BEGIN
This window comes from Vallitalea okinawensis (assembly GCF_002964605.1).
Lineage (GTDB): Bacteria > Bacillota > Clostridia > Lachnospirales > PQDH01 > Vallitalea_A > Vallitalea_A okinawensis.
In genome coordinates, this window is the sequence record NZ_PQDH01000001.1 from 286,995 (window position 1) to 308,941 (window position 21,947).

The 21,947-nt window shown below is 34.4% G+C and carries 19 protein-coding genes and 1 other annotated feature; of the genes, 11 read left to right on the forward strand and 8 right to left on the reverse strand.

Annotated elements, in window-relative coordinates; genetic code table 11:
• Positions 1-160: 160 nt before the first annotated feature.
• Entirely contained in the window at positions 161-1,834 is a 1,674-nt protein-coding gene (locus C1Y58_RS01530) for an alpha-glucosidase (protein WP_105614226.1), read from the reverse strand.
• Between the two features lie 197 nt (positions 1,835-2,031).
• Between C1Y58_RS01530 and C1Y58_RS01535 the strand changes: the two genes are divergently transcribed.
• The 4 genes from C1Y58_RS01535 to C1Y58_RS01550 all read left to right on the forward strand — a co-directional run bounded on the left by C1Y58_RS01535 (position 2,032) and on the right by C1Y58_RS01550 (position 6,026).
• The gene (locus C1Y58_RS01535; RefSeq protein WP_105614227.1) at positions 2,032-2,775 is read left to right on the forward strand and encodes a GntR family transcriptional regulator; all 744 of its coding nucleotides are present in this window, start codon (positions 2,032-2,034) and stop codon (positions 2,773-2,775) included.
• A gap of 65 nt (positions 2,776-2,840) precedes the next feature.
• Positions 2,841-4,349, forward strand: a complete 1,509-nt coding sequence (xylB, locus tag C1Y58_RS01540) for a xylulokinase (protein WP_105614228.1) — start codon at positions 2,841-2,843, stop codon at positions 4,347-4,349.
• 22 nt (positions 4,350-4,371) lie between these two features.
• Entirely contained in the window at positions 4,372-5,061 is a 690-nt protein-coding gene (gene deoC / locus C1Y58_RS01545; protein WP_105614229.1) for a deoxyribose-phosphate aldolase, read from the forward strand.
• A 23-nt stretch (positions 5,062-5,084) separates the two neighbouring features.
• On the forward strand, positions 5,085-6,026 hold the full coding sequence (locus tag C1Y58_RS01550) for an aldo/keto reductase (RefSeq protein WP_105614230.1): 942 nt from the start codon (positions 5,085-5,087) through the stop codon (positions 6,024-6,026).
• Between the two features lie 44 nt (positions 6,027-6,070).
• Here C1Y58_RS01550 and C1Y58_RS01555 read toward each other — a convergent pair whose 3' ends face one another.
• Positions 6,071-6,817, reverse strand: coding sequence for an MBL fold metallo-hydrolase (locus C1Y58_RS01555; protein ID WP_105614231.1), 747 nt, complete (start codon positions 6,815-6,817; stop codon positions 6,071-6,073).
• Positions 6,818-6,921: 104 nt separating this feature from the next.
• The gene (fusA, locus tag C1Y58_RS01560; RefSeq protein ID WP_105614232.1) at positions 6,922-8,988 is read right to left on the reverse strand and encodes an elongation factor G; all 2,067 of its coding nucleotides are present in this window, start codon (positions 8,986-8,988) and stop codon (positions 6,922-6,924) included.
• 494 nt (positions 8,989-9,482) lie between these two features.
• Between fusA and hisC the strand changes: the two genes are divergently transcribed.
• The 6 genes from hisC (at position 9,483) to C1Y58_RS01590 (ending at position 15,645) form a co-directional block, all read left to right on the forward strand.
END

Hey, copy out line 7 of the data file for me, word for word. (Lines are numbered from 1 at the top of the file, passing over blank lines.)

• Entirely contained in the window at positions 161-1,834 is a 1,674-nt protein-coding gene (locus C1Y58_RS01530) for an alpha-glucosidase (protein WP_105614226.1), read from the reverse strand.